However, it is one thing to slather your body with warm, silky clay… but eat it?  Why is eating clay good for you?  The company, Therapeutic Living Clay (TLC), recommends eating and drinking clay with clay wraps and facials.  It’s because clay molecules carry a negative electrical charge, while toxins, bacteria and other impurities carry a positive charge.  When the clay is taken into the human body, the positively charged toxins are attracted to the negatively charged surfaces of the clay molecule.  An exchange reaction occurs in which the clay mineral ions are swapped for the ions of the toxic substance.  The clay molecule is now electrically satisfied and holds onto the toxin, until our bodies can eliminate both.

According to National Geographic, in its award-winning documentary, “The Body Snatchers,” the combination of environmental toxins, an unhealthy diet and parasites poses a grave danger to humans.  The documentary states that “parasites have killed more humans than all the wars in history.”  For an excellent increase in detoxification from the inside-out, many believe that ingesting clay will benefit the human body.  We take herbs and homeopathic tinctures, so why not clay?  Raymond Dextreit, a French naturopath believes that “clay offers one of the finest treatments for all types of parasites.”  First, its use will stimulate the gall bladder to increase the flow of bile.  He writes that no parasite can live too long under any bilious condition.

Secondly, there is considerable research on the connection between clay eating and parasites.  The American Journal of Clinical Nutrition mentions this in a recent article:  “Geophagy can be a source of nutrients.  Its primary way of enhancing nutritional status appears to be, however, to counter dietary toxins and, secondarily, the effects of gastrointestinal parasites.

Dirt brownie
TLC offers recipes to encourage people to eat dirt.  Here’s a sample of a “scrumptious” brownie recipe TLC has for your spa guests or family to try.

Ingredients:
1 ½ cup unsalted butter
3 cups white sugar
2 teaspoons vanilla
7 eggs
1 cup flour
¼ cup TLC powder bentonite clay
1 ¼ cups unsweetened cocoa powder
1 teaspoon salt
1 cup chopped walnuts

Preheat oven to 350 degrees.  Line a 9-inch by 9-inch pan with foil, and spray with cooking spray.  In a saucepan, over medium heat, melt butter.  Stir in sugar until dissolved.  Removed mixture from heat and beat in the eggs one at a time, mixing well after each addition.  Stir in vanilla, sift dry ingredients together.  Add the flour mixture to the butter mixture; mix until combined.  Stir in walnuts and spread batter into the pan.  Bake at 350 degrees for 45 to 50 minutes.  Do not overbake.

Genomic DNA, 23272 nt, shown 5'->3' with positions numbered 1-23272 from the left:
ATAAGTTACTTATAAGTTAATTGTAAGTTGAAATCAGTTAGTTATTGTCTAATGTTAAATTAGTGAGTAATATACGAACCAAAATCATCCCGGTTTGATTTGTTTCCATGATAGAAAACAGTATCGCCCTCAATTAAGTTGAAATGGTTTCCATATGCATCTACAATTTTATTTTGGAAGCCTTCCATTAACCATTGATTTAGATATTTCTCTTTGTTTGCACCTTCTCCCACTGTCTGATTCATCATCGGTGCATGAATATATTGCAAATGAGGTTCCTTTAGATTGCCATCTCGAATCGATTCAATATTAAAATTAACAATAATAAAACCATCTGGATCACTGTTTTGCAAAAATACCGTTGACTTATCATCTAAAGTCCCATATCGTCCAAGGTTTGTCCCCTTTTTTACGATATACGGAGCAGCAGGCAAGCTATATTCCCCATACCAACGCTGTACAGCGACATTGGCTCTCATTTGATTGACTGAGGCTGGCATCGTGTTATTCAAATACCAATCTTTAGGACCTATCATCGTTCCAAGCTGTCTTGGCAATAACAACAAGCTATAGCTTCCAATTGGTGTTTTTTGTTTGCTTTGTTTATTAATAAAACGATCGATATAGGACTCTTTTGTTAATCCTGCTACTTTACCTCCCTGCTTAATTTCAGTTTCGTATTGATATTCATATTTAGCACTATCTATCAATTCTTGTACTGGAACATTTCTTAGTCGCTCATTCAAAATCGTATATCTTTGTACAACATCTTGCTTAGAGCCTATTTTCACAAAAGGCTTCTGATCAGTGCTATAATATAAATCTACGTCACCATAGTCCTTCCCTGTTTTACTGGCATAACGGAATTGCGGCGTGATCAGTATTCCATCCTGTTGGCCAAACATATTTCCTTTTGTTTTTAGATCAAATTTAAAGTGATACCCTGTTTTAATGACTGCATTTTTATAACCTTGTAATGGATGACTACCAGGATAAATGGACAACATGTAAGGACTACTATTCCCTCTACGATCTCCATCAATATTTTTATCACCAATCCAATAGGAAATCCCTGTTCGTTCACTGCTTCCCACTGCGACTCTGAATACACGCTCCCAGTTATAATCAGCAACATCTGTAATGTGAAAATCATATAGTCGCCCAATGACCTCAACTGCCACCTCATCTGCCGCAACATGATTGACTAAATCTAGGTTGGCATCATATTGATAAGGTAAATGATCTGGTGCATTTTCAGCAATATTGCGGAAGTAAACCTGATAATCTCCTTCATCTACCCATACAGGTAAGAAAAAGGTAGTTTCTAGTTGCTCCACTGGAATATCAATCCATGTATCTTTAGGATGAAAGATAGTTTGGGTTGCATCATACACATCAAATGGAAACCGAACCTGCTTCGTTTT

Be selective
You do have to be careful eating or drinking clay.  Not all clay is equal. Many commercial clays have fillers or even rocks in them – something you don’t want in your stomach.  This could upset or irritate the stomach and bowels.  Also, having chemicals in the mix could especially be harmful.  It is important that it should have listed GRAS – Generally Regarded as Safe for human consumption.  Sodium bentonite is not for internal use, but calcium bentonite and montmorillonite can be ingested.  Again, read the label to know that the clay you are eating is actually edible.  Just because you have heard that eating clay is good for you, first do your research or you might really need to have some of that Kaopectate laying around!

 

Denise R. Fuller is a licensed esthetician, Australian-trained beauty therapist and certified by the state of Florida to teach and certify therapists in body wrapping.  She is with International Spa and Importing Specialists in Port Saint Lucie, FL, and is a contributing writer for several esthetics trade magazines.  She is the cofounder of Florida Aesthetic Network, a networking group that offers free education.

 

This article originally appeared in the May 2006 edition of Les Nouvelles Esthetiques.